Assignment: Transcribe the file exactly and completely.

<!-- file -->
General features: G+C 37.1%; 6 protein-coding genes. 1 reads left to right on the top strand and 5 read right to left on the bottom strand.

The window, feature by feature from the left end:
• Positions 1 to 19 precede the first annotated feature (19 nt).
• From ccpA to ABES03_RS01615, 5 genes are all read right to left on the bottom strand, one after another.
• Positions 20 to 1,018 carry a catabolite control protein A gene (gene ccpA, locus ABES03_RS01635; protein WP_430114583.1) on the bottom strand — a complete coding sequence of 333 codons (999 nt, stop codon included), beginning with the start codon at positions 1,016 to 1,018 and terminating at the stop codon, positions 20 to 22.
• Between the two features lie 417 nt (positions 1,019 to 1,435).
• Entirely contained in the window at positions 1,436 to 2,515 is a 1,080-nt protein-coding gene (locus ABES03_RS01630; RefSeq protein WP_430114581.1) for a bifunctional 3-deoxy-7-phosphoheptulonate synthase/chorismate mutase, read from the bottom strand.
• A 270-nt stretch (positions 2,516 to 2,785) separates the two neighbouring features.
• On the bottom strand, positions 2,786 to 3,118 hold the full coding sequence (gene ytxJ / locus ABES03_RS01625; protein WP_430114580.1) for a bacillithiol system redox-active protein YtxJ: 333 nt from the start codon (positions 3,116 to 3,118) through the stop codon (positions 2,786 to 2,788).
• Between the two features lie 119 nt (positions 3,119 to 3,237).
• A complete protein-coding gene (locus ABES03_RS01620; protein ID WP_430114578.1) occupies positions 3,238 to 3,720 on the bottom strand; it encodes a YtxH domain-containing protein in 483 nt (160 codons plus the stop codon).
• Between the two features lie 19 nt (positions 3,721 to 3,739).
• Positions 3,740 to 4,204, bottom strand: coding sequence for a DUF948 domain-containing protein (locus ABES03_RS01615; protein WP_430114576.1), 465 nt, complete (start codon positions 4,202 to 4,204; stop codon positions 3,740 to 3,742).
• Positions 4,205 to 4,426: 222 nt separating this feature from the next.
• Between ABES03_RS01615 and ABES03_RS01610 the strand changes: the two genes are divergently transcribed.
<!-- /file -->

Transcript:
General features: G+C 37.1%; 6 protein-coding genes. 1 reads left to right on the top strand and 5 read right to left on the bottom strand.

The window, feature by feature from the left end:
• Positions 1 to 19 precede the first annotated feature (19 nt).
• From ccpA to ABES03_RS01615, 5 genes are all read right to left on the bottom strand, one after another.
• Positions 20 to 1,018 carry a catabolite control protein A gene (gene ccpA, locus ABES03_RS01635; protein WP_430114583.1) on the bottom strand — a complete coding sequence of 333 codons (999 nt, stop codon included), beginning with the start codon at positions 1,016 to 1,018 and terminating at the stop codon, positions 20 to 22.
• Between the two features lie 417 nt (positions 1,019 to 1,435).
• Entirely contained in the window at positions 1,436 to 2,515 is a 1,080-nt protein-coding gene (locus ABES03_RS01630; RefSeq protein WP_430114581.1) for a bifunctional 3-deoxy-7-phosphoheptulonate synthase/chorismate mutase, read from the bottom strand.
• A 270-nt stretch (positions 2,516 to 2,785) separates the two neighbouring features.
• On the bottom strand, positions 2,786 to 3,118 hold the full coding sequence (gene ytxJ / locus ABES03_RS01625; protein WP_430114580.1) for a bacillithiol system redox-active protein YtxJ: 333 nt from the start codon (positions 3,116 to 3,118) through the stop codon (positions 2,786 to 2,788).
• Between the two features lie 119 nt (positions 3,119 to 3,237).
• A complete protein-coding gene (locus ABES03_RS01620; protein ID WP_430114578.1) occupies positions 3,238 to 3,720 on the bottom strand; it encodes a YtxH domain-containing protein in 483 nt (160 codons plus the stop codon).
• Between the two features lie 19 nt (positions 3,721 to 3,739).
• Positions 3,740 to 4,204, bottom strand: coding sequence for a DUF948 domain-containing protein (locus ABES03_RS01615; protein WP_430114576.1), 465 nt, complete (start codon positions 4,202 to 4,204; stop codon positions 3,740 to 3,742).
• Positions 4,205 to 4,426: 222 nt separating this feature from the next.
• Between ABES03_RS01615 and ABES03_RS01610 the strand changes: the two genes are divergently transcribed.